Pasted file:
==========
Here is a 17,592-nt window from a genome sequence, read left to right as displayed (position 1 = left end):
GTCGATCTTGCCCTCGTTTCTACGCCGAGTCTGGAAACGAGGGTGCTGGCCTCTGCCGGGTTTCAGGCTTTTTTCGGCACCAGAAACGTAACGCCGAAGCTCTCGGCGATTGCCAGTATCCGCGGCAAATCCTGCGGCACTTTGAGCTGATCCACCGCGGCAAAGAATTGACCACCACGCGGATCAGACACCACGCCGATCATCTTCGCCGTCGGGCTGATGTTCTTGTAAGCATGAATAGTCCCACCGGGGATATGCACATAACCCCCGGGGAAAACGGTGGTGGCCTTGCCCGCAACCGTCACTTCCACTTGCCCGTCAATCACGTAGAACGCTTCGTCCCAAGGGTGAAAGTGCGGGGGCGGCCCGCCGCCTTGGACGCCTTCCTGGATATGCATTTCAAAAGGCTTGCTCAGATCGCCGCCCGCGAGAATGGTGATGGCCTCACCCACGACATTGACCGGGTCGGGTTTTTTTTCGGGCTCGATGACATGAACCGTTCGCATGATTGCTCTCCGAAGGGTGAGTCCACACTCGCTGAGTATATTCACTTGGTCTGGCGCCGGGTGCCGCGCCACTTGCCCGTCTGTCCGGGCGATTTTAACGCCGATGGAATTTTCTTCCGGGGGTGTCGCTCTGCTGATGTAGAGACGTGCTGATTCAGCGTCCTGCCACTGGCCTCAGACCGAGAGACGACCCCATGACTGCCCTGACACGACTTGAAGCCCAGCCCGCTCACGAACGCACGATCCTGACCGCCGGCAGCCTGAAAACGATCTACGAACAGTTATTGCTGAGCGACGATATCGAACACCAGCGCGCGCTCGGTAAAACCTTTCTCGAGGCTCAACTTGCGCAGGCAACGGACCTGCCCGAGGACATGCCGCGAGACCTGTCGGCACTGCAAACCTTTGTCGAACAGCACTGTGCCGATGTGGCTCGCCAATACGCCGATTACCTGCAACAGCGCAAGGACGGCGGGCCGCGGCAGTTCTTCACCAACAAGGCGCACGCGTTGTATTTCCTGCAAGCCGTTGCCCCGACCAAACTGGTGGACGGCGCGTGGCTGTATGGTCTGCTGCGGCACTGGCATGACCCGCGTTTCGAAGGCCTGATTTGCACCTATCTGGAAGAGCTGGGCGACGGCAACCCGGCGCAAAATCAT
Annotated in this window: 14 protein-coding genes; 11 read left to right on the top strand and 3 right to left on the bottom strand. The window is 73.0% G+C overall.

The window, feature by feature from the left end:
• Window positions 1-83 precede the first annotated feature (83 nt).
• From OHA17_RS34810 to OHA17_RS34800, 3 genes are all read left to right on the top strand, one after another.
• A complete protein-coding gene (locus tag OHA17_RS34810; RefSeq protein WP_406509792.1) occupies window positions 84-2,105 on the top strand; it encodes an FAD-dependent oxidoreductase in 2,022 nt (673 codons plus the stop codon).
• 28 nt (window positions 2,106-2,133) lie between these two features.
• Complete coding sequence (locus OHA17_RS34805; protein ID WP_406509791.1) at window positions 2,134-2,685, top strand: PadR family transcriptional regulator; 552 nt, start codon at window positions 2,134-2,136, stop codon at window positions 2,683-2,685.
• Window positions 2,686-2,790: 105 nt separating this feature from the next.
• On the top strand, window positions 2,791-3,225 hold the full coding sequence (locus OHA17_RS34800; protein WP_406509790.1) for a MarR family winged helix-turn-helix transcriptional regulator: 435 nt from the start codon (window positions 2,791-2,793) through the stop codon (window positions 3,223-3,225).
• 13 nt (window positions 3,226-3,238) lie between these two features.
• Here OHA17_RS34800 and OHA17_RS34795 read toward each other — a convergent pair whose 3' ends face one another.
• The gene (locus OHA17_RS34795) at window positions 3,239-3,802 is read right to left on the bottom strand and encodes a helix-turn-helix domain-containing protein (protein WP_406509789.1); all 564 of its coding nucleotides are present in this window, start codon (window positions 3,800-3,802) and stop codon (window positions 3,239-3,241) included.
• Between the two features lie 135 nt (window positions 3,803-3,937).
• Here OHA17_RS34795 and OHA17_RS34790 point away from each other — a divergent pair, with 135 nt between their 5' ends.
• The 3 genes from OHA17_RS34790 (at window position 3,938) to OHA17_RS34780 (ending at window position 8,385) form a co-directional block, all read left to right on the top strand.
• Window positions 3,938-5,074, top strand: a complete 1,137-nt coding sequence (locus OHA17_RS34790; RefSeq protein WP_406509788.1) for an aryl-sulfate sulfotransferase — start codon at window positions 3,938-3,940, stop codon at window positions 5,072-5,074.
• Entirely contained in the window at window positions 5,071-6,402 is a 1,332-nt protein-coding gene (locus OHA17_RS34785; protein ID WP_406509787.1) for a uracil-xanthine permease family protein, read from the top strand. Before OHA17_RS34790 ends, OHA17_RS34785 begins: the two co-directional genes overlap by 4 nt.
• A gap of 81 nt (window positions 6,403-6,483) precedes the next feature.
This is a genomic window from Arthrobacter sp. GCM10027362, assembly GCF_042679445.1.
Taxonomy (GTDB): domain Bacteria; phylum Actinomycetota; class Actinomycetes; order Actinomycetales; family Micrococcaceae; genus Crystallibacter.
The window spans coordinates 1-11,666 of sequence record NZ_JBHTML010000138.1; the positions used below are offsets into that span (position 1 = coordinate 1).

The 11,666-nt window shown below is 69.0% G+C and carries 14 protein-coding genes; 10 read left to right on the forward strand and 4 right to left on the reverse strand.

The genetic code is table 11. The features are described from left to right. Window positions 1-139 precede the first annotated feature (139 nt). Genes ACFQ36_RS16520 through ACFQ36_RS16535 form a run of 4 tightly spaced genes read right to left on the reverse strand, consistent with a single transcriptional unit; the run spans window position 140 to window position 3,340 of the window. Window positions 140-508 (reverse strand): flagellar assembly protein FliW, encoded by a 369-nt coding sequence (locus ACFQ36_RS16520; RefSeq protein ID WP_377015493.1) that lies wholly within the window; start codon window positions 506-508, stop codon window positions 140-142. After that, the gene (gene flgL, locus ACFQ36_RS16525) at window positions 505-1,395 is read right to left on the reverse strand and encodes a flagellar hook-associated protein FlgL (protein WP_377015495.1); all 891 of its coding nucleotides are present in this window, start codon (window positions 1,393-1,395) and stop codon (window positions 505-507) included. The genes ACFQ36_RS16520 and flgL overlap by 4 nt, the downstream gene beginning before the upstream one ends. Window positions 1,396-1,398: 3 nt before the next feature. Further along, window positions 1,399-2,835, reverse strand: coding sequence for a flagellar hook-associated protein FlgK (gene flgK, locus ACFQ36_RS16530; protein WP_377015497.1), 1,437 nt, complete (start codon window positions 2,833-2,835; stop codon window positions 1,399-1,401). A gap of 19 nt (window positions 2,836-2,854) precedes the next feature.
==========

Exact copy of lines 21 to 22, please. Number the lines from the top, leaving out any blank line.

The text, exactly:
This is a genomic window from Arthrobacter sp. GCM10027362, assembly GCF_042679445.1.
Taxonomy (GTDB): domain Bacteria; phylum Actinomycetota; class Actinomycetes; order Actinomycetales; family Micrococcaceae; genus Crystallibacter.